I’m going to let you in on a little interior design secret…we designers are odd. Well, some of us may be, but we like odd. Numbers, that is. We design in vignettes and groupings of 3 or 5 and sometimes 7 or 9. We refer to this as the “Rule of Three.” But why do we do it and why does it work?
It’s pretty simple: The Rule of Three is a design principle which affects every room of your home. It dictates layout, size and shape of objects, the work triangle of a kitchen, even the color, pattern and fabric designs of your room.(1)
The rule of three says that things arranged in odd numbers are more appealing, memorable, and effective than even-numbered groupings. Three seems to the *the* magic number, but (as I mentioned previously) 5, 7 or 9 works nicely as well. The principal holds weight in interior design, to be sure, but also pops up on graphic design, photography, storytelling, etc….(so you know it’s really a thing).(2)
What is it about the odd numbers? Apparently, it’s just how our lovely brains work. For one, three is the smallest number that can be used to form a distinguishable pattern in our heads. Also, when we see an odd number of things, our eyes are forced to move around more, which makes for a more interesting visual experience. (2) Think of this as a Feng Shui, which presents the idea that odd numbers expend and create more energy, while even numbers contract and condense energy.(1)
One is BORING. There’s no balance, symmetry (asymmetry, really) or visual interest. But with three, you can create a composition, engaging the eye with movement and pattern.
It’s easy to be odd. We designers implement this “rule” in many ways from seating arrangements to pendant lighting configurations. Here are a few places to incorporate odd numbers at home:
I love pillows. In fact, I can never design with enough pillows. On beds, sofas, chairs, benches, even on the floor! I mix and match colors, styles and textures, but always in odd numbers. I will NEVER put two pillows on a sofa or four pillows on a bed. Designing with pillows is a fun and easy way to start incorporating the “rule of three”.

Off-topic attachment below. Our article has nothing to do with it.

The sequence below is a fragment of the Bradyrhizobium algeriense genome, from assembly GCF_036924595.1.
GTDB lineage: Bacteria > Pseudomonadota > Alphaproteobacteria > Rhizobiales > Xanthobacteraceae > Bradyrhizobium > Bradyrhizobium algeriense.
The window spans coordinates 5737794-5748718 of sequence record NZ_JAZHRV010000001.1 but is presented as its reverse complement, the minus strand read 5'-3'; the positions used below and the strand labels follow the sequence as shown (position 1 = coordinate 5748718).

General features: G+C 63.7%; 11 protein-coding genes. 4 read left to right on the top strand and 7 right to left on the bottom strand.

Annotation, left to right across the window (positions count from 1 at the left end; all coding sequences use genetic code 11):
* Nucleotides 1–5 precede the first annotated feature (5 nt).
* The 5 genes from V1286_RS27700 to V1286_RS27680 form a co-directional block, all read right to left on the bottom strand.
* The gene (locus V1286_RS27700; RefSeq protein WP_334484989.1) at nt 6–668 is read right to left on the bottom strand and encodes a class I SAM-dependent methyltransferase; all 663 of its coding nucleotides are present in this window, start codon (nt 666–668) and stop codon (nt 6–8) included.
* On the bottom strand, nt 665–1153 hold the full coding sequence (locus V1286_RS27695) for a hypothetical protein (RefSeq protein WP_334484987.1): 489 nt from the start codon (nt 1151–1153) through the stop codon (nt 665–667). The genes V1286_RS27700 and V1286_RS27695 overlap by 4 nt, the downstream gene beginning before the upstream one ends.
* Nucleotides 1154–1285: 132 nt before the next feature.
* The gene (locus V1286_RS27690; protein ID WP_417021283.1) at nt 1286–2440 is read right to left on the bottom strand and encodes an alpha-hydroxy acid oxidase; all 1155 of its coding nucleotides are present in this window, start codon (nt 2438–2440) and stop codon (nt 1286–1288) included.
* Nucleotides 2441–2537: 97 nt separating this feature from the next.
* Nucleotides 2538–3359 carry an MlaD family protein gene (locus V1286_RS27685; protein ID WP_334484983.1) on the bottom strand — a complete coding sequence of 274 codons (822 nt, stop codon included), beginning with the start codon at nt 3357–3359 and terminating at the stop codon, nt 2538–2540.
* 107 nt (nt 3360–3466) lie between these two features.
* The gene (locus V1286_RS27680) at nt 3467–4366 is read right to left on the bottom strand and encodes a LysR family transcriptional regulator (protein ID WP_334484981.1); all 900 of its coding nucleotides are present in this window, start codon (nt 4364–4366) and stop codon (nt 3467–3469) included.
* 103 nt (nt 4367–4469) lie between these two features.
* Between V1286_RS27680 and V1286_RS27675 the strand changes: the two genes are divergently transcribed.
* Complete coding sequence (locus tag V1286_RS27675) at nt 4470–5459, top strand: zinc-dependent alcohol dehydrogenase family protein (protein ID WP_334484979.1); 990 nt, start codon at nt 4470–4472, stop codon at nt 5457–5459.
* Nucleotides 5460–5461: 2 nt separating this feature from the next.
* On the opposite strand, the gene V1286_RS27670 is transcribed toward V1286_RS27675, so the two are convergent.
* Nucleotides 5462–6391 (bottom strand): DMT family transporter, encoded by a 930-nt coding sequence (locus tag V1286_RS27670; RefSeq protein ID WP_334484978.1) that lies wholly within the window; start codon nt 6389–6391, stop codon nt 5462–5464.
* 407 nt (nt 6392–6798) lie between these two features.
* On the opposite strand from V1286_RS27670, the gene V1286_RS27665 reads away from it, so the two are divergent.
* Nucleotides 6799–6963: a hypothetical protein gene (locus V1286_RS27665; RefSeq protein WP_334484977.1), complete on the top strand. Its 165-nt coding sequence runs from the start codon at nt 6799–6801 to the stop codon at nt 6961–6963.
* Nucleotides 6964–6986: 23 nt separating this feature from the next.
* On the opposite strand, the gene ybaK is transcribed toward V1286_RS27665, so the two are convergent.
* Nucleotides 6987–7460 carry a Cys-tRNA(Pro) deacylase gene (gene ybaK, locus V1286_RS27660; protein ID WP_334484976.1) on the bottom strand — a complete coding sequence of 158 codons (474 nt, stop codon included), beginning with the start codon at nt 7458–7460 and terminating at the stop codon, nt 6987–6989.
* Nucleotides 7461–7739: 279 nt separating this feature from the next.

Shelves are always difficult to stage and arrange. But with the “rule of three,” it can be much more manageable. Try grouping like-items such as books, candles or vases. I recommend varying the heights of these objects for added interest. If they’re all the same height/size, place a book or box underneath for elevation.
This is a broad term but is valuable in this context. It can refer to three pieces of furniture bench/side table/lamp, two chairs and a sofa, set of three nesting side tables, three bar stools, etc. Or, it can refer to arranging items on a coffee table (or shelf, as mentioned above). Create little areas of interest within the larger space.
Gallery walls are fantastic. Love them! And, they’re a great way to play with the “rule of three.” Hang pieces in odd numbers. Three large pieces in a row (horizontal or vertical), seven various pieces of different shapes and sizes, or three in a row with two pieces hung underneath. The possibilities are endless.
A series of three pendant lights over a kitchen island not only provides ample task lighting, but is balanced and aesthetically pleasing. Have more room?Try 5 lights.
I should clarify, odd isn’t always the way to go; sometimes even numbers work. The importance of pairs should never be overlooked (think side chairs and table lamps). But, odd numbers do add interest, energy and balance and are more effective at capturing your gaze.
Embrace the odd in you!
(1) Home Décor by the Numbers: The Rule of Three , Carlisle Wide Plank Floors, http://www.wideplankflooring.com/blog/home-decor-by-the-numbers-the-rule-of-three/
(2) The Rule of Threes: Why You Should Know It, Love It & Use It, Apartment Therapy, Dabney Frake, April 15, 2013, http://www.apartmenttherapy.com/the-rule-of-threes-and-other-odd-numbers-218086